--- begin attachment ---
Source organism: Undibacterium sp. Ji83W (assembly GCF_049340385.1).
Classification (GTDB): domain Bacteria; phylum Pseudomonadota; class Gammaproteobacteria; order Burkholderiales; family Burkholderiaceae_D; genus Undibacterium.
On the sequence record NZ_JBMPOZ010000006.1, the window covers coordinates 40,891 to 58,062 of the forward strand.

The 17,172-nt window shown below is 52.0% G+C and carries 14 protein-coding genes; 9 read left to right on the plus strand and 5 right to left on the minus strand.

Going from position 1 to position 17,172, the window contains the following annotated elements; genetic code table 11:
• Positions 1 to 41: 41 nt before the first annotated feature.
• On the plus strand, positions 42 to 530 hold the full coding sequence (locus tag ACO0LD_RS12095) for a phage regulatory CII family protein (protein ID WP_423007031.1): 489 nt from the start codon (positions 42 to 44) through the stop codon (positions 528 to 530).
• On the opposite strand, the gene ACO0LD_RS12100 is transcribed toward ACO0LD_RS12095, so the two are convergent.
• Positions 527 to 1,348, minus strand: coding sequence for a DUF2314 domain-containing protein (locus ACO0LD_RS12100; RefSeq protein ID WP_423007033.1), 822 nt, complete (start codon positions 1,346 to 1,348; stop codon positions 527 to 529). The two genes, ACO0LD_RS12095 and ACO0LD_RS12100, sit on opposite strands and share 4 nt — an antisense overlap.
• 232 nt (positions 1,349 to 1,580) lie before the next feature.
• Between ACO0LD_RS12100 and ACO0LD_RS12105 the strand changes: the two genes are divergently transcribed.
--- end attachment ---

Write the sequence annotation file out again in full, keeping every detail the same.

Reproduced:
Source organism: Undibacterium sp. Ji83W (assembly GCF_049340385.1).
Classification (GTDB): domain Bacteria; phylum Pseudomonadota; class Gammaproteobacteria; order Burkholderiales; family Burkholderiaceae_D; genus Undibacterium.
On the sequence record NZ_JBMPOZ010000006.1, the window covers coordinates 40,891 to 58,062 of the forward strand.

The 17,172-nt window shown below is 52.0% G+C and carries 14 protein-coding genes; 9 read left to right on the plus strand and 5 right to left on the minus strand.

Going from position 1 to position 17,172, the window contains the following annotated elements; genetic code table 11:
• Positions 1 to 41: 41 nt before the first annotated feature.
• On the plus strand, positions 42 to 530 hold the full coding sequence (locus tag ACO0LD_RS12095) for a phage regulatory CII family protein (protein ID WP_423007031.1): 489 nt from the start codon (positions 42 to 44) through the stop codon (positions 528 to 530).
• On the opposite strand, the gene ACO0LD_RS12100 is transcribed toward ACO0LD_RS12095, so the two are convergent.
• Positions 527 to 1,348, minus strand: coding sequence for a DUF2314 domain-containing protein (locus ACO0LD_RS12100; RefSeq protein ID WP_423007033.1), 822 nt, complete (start codon positions 1,346 to 1,348; stop codon positions 527 to 529). The two genes, ACO0LD_RS12095 and ACO0LD_RS12100, sit on opposite strands and share 4 nt — an antisense overlap.
• 232 nt (positions 1,349 to 1,580) lie before the next feature.
• Between ACO0LD_RS12100 and ACO0LD_RS12105 the strand changes: the two genes are divergently transcribed.